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A rundown on the different types of whisky

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Whisky can come in many forms, all slightly different from its fellows.

These different types of whisky can be a tad confusing to both new whisky drinkers and seasoned whisky buffs alike. Scotch, rye, bourbon, single malt, blended… These terms may not sound like much, but they make a pretty big difference when it comes to the finished bottle.

If you want to brush up on your knowledge of types of whisky, you’re in the right place. Keep reading to impress your pals with your whisky wisdom over your next glass of scotch.

Let’s begin with some basics.

The brass tacks of whisky

Whisky (or whiskey) is an umbrella term for scotch, bourbon, rye whisky, single malt whisky etc.

The vast majority of different whiskies start their life in the same way. It may surprise you to find out that whisky begins as beer does: with grains, water and yeast, just without the hops. 

What sets the different types of whisky apart is the details in what grains are used, and the distillation and maturation processes.

We use malted barley for our whisky in Scotland, as do the Irish, whereas our American cousins tend to use rye and/or corn.

Malting, milling and mashing the grains produce a sugary liquid called wort, and next comes fermentation to turn it into alcohol. Not all grains are the same, and a higher sugar content will inevitably lead to a sweeter whisky. You can find out more about how whisky is made in our guide as well as the difference between scotch and whisky.

What about the difference between “whisky” and “whiskey”?

In general, we use the “whisky” spelling here in the UK – same for Canadian and Japanese whisky – but the term “whiskey” is more commonly used in the United States and over in Ireland.

An introduction to

scotch whisky

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It goes with saying that for whisky to be classed as scotch, it must be made in Scotland. 

Scotch is typically produced in Scotland’s main whisky regions, including Speyside, Islay, Campbeltown, Lowlands and the Highlands & Islands. It’s often described as tasting woody, smokey and fruity, but this description differs from person to person.

At Ballantine’s, we use a variety of whiskies from Speyside, Islay, Highland and Lowland, which we blend and bottle in Dumbarton. Find out more about our process in our whisky FAQs.

There’s also different types of scotch. Ever heard of terms such as single malt, single grain and blended?

  • Single malt scotch whisky is scotch that’s been distilled at one distillery. It also must be aged for a minimum of three years in oak casks.
  • Single grain scotch whisky is the same as above, but it must also be made from cereal grains as opposed to only malted barley.
  • Blended scotch whisky is scotch that mixes one of more single malts with one or more single grains.

Our leading bottle, Ballantine’s Finest, is a blended scotch whisky. Blending means combining different whiskies to ensure a consistent final product with ultimate flavour.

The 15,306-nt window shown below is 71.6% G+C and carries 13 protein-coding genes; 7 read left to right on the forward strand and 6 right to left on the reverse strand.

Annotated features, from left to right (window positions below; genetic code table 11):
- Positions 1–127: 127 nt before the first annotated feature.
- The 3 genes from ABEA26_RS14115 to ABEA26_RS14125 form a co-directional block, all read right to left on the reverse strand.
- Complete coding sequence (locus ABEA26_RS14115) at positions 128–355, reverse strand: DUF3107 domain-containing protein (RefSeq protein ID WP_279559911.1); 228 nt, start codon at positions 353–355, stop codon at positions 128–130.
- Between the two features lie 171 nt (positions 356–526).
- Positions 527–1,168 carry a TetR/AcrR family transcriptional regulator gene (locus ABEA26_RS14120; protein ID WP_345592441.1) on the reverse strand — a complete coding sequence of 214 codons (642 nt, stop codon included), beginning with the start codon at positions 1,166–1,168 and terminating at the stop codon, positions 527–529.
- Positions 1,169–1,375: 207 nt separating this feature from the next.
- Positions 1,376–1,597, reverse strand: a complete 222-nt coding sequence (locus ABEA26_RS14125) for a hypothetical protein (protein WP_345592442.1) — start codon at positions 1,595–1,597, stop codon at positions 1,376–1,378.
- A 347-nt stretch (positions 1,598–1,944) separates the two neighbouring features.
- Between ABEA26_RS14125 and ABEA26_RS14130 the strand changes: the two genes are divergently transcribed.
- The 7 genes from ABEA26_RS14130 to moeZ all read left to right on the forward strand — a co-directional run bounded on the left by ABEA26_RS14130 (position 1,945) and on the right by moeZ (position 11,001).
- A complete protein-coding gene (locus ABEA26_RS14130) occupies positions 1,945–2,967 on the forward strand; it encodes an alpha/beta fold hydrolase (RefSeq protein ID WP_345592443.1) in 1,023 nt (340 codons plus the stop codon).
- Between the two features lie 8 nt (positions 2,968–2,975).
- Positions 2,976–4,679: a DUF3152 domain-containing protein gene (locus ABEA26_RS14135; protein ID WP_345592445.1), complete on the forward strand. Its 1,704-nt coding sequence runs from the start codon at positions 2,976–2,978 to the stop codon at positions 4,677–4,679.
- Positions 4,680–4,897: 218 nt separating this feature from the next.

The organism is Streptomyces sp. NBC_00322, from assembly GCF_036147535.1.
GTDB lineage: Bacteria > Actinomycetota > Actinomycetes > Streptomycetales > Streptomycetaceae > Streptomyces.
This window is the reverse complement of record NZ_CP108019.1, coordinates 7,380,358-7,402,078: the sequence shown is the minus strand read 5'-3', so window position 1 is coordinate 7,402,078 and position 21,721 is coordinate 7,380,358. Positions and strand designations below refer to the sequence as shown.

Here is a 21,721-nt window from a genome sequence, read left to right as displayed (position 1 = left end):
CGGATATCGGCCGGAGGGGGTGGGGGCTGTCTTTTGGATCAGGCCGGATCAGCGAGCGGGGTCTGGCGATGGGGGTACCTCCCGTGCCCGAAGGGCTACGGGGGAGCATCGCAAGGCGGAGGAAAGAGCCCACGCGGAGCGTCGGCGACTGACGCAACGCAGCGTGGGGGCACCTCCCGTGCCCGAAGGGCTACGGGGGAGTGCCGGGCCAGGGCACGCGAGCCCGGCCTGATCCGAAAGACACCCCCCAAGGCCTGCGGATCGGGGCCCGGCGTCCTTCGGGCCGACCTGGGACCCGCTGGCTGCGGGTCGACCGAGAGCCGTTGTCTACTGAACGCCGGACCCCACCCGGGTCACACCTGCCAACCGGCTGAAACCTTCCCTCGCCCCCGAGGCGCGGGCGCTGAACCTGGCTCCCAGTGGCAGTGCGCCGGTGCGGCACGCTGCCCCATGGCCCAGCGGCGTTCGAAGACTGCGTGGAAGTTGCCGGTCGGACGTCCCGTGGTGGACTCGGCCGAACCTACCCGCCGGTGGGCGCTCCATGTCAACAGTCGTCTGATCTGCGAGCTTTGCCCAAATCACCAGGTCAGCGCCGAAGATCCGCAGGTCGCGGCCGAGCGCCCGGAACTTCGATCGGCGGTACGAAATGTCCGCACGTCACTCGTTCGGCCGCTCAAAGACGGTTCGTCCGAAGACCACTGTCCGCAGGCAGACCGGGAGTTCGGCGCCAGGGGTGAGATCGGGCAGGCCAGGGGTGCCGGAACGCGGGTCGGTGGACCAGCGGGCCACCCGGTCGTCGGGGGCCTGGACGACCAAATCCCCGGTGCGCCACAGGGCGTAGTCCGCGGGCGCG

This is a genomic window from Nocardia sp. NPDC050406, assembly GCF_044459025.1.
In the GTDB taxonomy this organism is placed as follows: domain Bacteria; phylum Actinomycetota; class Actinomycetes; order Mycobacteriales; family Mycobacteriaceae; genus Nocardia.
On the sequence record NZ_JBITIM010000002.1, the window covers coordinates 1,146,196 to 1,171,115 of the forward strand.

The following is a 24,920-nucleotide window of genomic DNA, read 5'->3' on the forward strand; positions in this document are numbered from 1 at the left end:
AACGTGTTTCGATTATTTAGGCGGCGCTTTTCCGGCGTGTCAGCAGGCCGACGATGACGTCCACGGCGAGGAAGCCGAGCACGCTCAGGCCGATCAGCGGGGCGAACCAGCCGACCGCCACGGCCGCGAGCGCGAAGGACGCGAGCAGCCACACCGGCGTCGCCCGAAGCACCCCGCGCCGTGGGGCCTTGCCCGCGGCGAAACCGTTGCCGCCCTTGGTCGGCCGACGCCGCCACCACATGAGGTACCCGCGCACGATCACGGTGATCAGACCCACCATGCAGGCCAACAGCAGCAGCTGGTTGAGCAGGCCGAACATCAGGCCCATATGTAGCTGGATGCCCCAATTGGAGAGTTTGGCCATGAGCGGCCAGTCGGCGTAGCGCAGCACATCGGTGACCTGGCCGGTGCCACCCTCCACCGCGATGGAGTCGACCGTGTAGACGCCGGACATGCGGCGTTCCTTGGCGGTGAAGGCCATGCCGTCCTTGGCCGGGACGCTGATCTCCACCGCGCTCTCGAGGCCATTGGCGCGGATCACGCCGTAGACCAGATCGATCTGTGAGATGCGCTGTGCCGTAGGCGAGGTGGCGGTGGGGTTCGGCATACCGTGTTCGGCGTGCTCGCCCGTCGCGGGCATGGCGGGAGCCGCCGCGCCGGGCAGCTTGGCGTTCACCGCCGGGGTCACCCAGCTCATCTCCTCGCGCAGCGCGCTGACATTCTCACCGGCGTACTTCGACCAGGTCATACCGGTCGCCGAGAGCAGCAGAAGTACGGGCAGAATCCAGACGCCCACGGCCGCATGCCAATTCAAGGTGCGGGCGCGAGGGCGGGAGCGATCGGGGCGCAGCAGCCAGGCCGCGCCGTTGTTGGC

Blending is a skilful job that takes a great deal of attention to detail, a fantastic knowledge of scotch, and an excellent palette. Our expert blenders at Ballantine’s are committed to staying true to our dedication to supreme scotch, and in ensuring each and every bottle we produce gets our unique seal of approval.

A note on Irish whiskey

Similarly to scotch, Irish whiskey must be distilled and aged in Ireland to be classed as such. 

Unlike scotch whisky however, the industry was in decline for many years, with only four distilleries left in Ireland by 2010. But we’re pleased to say that the Irish whiskey industry is now on the up, and today there are reportedly close to 40 Irish whiskey distilleries in operation.

What about American whiskey?

Now that you’ve got your facts right on scotch whisky, it’s time to head over to the United States.

The most common type of whisky from America is Bourbon, which uses corn as its grain of choice. To be classed as a bourbon, it must be made from a minimum of 51% corn, and for it to be “straight” bourbon, it must be aged in charred new-oak barrels for at least two years.

Bourbon tends to be sweet and caramelly, due to the high sugar content of corn. We took inspiration from the vanilla tones of bourbon with Ballantine’s 7 American Barrel. This scotch is finished in American barrels to give it a creamy caramel taste and a long, sweet finish.

A little about rye whisky

America is also the home of American rye whiskey, which, you guessed it, uses rye as its main grain.

Like with bourbon, rye whisky must be made with a minimum of 51% rye grain, and be aged in charred new-oak barrels for two years or more. The use of rye makes it less sweet than bourbon, and it’s often said to have a spicy edge.

Whisky made in Canada is often called rye whisky, even if it’s made with fewer than 51% rye grains today. The name stuck, even when other grains such as corn took over.

We could chat about the different types of whisky all day, but we reckon that’s plenty for you to mull over for the time being.

Why not crack open your favourite bottle of whisky and enjoy a delicious whisky cocktail while you do so? And remember to check out our whisky guide for even more inside scoop on the water of life including how best to drink Ballantine’s.

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